Lynden Christian’s Kara Bajema undoubtedly knows what it takes to be a champion.
Bajema not only helped the Lyncs to a Class 1A state basketball title last winter, but she followed that up by leading LC to its first volleyball state title in November.
While two championships halfway through her junior year speaks volumes about what The Bellingham Herald’s 2014 All-Whatcom Volleyball Player of the Year has meant to the Lynden Christian athletics program, her volleyball coach Kim Grycel might have made a bigger statement when talking about the 6-foot-1 outside hitter.
“She has to be one of the best, if not the best volleyball player to come through Lynden Christian and maybe even in the county,” Grycel said in a phone interview.
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Bajema’s 435 kills (4.7 per set) and .315 kill percentage this season certainly back up Grycel’s comments, but the humble player still was surprised to hear her coach’s comments.
“She’s an amazing person,” Bajema said of her coach in a phone interview. “For her to say that, it means a lot. There have been so many great people.”
Grycel has plenty of background to judge some of the best players to come through Whatcom County, as many of them have played on the Lyncs’ court and a majority of those in LC colors.
The Lyncs have made it to state 18 straight years under the direction of Grycel, but 2014 was the first year Lynden Christian finally took home the trophy, and much of that is thanks to Bajema.
“When I coached her in middle school, I knew she was going to be great,” Grycel said.
The only problem in middle school was Bajema’s main sport was basketball, not volleyball. Three years later and Bajema’s commitment to the University of Washington to play volleyball now makes her freshman player profile, which stated her goal was to play basketball in college, somewhat humorous.
But after a year in middle school of playing, Bajema started picking up volleyball at the club level and came to love the sport in no time.
“Ever since I was little, I played basketball. Volleyball wasn’t in the picture,” Bajema said. “But the volleyball environment is so fun. When you get a kill or a good dig, it pumps you up. I love the environment it gives off. Basketball is sometimes more serious.”
Plus Bajema has the body of a volleyball player — “thin, lanky and long”, Grycel said.
Not to mention the powerful strike when going for a kill that Bajema’s become known for around the league.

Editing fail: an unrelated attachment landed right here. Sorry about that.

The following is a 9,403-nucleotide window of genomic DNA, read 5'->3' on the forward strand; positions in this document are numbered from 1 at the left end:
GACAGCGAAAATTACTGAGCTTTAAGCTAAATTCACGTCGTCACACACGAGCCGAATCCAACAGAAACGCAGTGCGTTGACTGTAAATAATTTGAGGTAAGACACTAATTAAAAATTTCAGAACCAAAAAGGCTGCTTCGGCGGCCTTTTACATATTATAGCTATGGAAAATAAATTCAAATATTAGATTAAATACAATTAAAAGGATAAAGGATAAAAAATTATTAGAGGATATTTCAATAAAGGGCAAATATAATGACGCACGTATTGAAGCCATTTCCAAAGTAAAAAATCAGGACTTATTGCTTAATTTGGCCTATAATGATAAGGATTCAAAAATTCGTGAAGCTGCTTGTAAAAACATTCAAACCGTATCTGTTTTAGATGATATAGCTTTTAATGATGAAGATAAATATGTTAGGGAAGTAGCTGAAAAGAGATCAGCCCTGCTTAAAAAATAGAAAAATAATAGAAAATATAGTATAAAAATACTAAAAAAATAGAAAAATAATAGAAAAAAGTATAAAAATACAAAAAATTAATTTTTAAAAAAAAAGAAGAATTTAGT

No matter where she goes or what gym she’s playing in, people turn and watch when they hear the loud thump that echoes when “Kara’s beast mode” comes out.
“She’s gotten a lot more confident in herself as a player and her ability out there,” Grycel said. “Naturally, she has this easy going personality out of her, a relaxed confidence. She has the confidence to want the ball in big moments.”
Bajema’s striking has also made the Lyncs a better team, as they have to go against her in practice and it prepared them for the big hitters Lynden Christian would face at state.
“She is just an amazing hitter. It’s exciting for others, but it’s exciting for our team too,” Grycel said. “When get a big block in practice, it’s kind of like ‘Woo! We blocked Kara.’”
Despite her powerful hit, it’s Bajema’s defense that’s been key to her success and the Lyncs’ success, Grycel said.
She recorded 233 digs (2.5 per set) and 50 blocks this year, while Lynden Christian cruised to a 19-2 record. The junior thanks her coach for the decision to put Bajema in the back row, instead of outside hitter, for part of her freshman season for her defensive prowess.
“If you don’t start young, then you’re never going to start. I have to give Grycel a lot of credit,” Bajema said. “Tall people don’t get to experience back row often. I look forward to it just as much as hitting.”
Bajema is also looking forward to next season, when she is hoping to lead Lynden Christian back to another state title before she departs for the University of Washington.
With Bajema and her surplus of championship experience, it’s certainly not out of the question to see a repeat for the Lyncs.